Should this theme be introduced in conversation with or by a raw dialogist, after his arrival in Hindoostan, let him recollect that he will be treading on slippery ground, and the sooner it is dropt the more readily will he escape those shoals and quicksands which unskilful navigators on the boundless ocean of human speech are apt to encounter, at their own peril, while unprovided with the pilot or monitor whom my readers will discover in these pages; and can steer clear of every danger by using that rational compass now placed at their disposal.

For their guidance through Hindoostanee colloquies of this nature, it is my province to state facts as they absolutely are, [[563]] since it is unfair to distort them, as others have done, to what they should be; a step that, for decency's sake, I also have been obliged to take on various occasions, in the guide and large grammar, which without this intermediate explanation might have misled thoughtless and superficial scholars into a dialogical whirlpool quite out of their depth.

With no pretensions whatever to infallibility in these matters, I avowedly court and here solicit correction from every gentleman who may have reason to believe that facts have been accidentally misstated or wilfully misrepresented by me, in any instance produced in support of my present positions. I shall never think it dishonourable to correct the effects of momentary vexation, to retract opinions founded in error, or change those that cannot be supported by experience, however plausible they may otherwise be. If the Hindoostanees alone be consulted and followed on the shoe and slipper theme, I shall expect no mercy of course, but as a public attack, which can perhaps be repelled, is more honorable than a stab in the dark, common justice and candour require that the arguments adduced on the other side should be published also, they may not be wholly unanswerable: but if they prove so, the hand of charity could never be better employed than in removing the veil of ignorance from the eyes of an author, lest he continue to mislead his successors also, who may treat on the languages, manners, and morality of India.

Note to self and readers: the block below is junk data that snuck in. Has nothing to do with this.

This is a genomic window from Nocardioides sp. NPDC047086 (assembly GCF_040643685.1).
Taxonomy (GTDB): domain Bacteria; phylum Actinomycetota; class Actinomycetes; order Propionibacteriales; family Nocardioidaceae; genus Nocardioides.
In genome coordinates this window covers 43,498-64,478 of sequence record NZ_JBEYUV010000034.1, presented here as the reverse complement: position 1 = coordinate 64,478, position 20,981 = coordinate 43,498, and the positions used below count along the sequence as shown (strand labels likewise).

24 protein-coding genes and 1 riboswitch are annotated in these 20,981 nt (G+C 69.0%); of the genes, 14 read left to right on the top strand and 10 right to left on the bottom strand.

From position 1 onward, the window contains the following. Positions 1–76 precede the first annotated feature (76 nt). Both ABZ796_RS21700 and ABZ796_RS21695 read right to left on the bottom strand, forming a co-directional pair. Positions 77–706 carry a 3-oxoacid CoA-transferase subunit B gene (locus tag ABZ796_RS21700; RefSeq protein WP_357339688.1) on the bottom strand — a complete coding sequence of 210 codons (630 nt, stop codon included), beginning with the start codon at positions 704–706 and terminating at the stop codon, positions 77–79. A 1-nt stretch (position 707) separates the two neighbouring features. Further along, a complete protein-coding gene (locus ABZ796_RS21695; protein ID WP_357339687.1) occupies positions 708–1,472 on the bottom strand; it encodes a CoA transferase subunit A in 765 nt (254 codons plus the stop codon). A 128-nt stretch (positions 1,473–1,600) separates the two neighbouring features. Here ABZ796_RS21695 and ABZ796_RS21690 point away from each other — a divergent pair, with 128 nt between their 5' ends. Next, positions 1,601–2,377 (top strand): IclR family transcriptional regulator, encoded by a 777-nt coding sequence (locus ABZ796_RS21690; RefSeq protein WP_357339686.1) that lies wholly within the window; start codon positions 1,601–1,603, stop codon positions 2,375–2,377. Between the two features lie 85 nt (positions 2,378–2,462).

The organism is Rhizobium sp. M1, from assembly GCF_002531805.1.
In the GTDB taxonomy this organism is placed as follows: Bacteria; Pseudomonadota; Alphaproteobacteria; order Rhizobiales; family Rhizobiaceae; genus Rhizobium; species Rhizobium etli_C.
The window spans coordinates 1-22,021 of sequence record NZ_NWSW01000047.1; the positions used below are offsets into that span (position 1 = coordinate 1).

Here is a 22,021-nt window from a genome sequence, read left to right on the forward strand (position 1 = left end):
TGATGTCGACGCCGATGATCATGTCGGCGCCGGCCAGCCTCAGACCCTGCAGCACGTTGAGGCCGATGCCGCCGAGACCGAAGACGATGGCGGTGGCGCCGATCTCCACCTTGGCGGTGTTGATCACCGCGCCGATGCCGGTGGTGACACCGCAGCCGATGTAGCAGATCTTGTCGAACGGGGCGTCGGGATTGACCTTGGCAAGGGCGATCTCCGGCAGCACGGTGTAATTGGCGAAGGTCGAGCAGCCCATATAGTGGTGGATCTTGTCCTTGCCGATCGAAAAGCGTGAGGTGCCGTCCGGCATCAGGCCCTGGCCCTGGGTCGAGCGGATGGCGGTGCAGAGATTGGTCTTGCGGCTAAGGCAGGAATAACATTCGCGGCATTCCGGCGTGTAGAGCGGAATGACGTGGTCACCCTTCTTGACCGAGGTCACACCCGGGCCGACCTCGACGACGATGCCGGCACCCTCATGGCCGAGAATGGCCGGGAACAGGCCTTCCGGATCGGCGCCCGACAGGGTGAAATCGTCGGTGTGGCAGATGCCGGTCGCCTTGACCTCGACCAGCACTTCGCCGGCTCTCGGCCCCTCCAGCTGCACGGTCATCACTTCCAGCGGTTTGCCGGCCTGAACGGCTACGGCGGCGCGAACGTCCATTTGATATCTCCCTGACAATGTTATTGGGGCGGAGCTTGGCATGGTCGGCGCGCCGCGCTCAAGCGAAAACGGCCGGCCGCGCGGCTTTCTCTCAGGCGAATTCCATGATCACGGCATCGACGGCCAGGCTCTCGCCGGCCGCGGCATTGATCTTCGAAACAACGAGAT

Having been led beyond my intended limits on the subjects here discussed, i shall further merely state in the briefest manner such particulars as still occur to me; first, regarding the propriety of our conduct towards the natives of Hindoostan; and secondly, in respect to that degree of polite attention to us, consistently with their notions [[564]] on this subject, and those marks of respect for the support of our own consequence and relative rank among them, which we ought by all proper means invariably to exact from them, with as much of the suaviter in modo as possible.

Among the former, there is one article that requires particular notice, because it seems but little attended to, even by the natives, and therefore without explanation may not be well understood. I allude to our mode of wetting wafers [by licking them], and immediately after presenting our letters, thus closed with them, to our servants, whether Hindoos or Moosulmans. The indelicacy, if not the impropriety, of this, must be obvious on the slightest reflection; and an attention to matters of this kind, will ever mark the conduct and disposition of the true bred gentleman. The practice of wetting wafers as we do, cannot be very agreeable even to ourselves  but as the remedy is very simple, the mode stigmatized here, I trust, will soon be exploded altogether.